Return to CFR.org   |   Subscribe to the The World This Week

Council on Foreign Relations The World This Week
Highlights from CFR

April 19, 2013

THE WORLD THIS WEEK

Boston Bombings and Terrorism

The deadly bombings at the Boston Marathon raise anew the vulnerability of U.S. civilian targets and homeland security policy dilemmas. This Issue Guide provides background and analysis on terrorism on American soil and implications for U.S. policy. Read the Issue Guide »

What Bombers’ Chechen Ties May Mean for U.S.-Russia Relations

Anya Schmemann

The reported identification of the Boston bombing suspects as ethnic Chechens has thrown a spotlight back on Russia's troubled and volatile North Caucasus region, which has been the target of an Islamic insurgency stemming from separatist wars that date back to the 1990s. Read More on the Water's Edge »

Chechnya and Terrorism

Chechnya has been plagued by two wars and an ongoing insurgency since the fall of the Soviet Union. Read the Backgrounder »

VENEZUELA'S Election

Turning the Page in Venezuela

Nicolas Maduro, former president Hugo Chavez's handpicked successor, won Venezuela's presidency by a narrow margin, which may place the future of Chavismo in doubt. Read the Issue Guide »

Chavismo's Tough Road Ahead

Shannon K. O'Neil

Venezuela's new president inherits an overvalued currency, inflation, a near-20 percent deficit, and a host of other issues that could tarnish his popularity and the populist narrative of Chavismo. Read More on Latin America's Moment »

An Interactive Look at the Chavez Era

Chavez took office in 1999 on a populist platform, but critics say he transformed the country into an authoritarian state. This interactive timeline offers a visual account of Chavez's rise to power and the impact of his presidency. View the Timeline »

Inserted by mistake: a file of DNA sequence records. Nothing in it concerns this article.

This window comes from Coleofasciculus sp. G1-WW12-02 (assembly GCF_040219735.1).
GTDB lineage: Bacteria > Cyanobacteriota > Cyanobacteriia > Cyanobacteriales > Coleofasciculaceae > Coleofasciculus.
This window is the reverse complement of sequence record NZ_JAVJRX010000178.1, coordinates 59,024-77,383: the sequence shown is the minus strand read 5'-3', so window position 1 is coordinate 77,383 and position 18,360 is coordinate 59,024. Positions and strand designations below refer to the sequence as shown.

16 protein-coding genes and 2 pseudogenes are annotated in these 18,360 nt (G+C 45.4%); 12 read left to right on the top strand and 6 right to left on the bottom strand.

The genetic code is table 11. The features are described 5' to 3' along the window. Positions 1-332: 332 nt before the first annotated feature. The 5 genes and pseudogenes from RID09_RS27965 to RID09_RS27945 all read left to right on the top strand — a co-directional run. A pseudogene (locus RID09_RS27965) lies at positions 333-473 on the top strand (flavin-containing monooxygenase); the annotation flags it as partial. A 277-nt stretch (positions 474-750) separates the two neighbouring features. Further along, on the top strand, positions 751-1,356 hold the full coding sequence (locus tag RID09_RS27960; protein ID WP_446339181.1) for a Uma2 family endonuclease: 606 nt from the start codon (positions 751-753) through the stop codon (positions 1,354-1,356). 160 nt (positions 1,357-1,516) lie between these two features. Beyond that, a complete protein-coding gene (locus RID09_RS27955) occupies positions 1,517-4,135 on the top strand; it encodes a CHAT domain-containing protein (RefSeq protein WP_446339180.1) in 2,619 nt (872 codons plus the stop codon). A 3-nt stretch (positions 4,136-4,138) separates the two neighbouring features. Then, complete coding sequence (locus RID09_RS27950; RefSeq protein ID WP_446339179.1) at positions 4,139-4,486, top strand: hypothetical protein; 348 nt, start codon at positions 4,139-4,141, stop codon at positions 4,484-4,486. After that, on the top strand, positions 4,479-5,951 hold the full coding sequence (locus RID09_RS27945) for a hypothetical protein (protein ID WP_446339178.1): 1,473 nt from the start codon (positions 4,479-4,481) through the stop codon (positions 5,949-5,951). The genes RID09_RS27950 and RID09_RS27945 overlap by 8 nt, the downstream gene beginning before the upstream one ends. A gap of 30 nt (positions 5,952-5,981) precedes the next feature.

Protecting Human Rights in an Interdependent World

Terra Lawson-Remer

The U.S. Supreme Court ruled this week that victims of torture and other human rights abuses in foreign countries can't seek justice in U.S. courts under the Alien Tort Statute. The statute has been used to sue companies accused of colluding with governments to enslave or murder local citizens. The ruling highlights a pressing human rights challenge: in an increasingly integrated global economy, how can marginalized communities be protected from powerful, rogue, and unaccountable actors? Read More on the Development Channel »

A Fine Start on Immigration Reform

Edward Alden

The immigration bill introduced in the U.S. Senate this week is not perfect, but it is the most serious effort in many years to create an immigration system that would better serve U.S. economic needs, strengthen the rule of law, and enhance security. Read More on Renewing America »

THE WORLD AHEAD

An Audio Preview of the World Next Week

Robert McMahon, James M. Lindsay

The World Next Week podcast looks at the aftermath of the Boston Marathon bombings, the visit of King Abdullah II of Jordan to the United States, and the ASEAN summit in Brunei. Listen to the Podcast »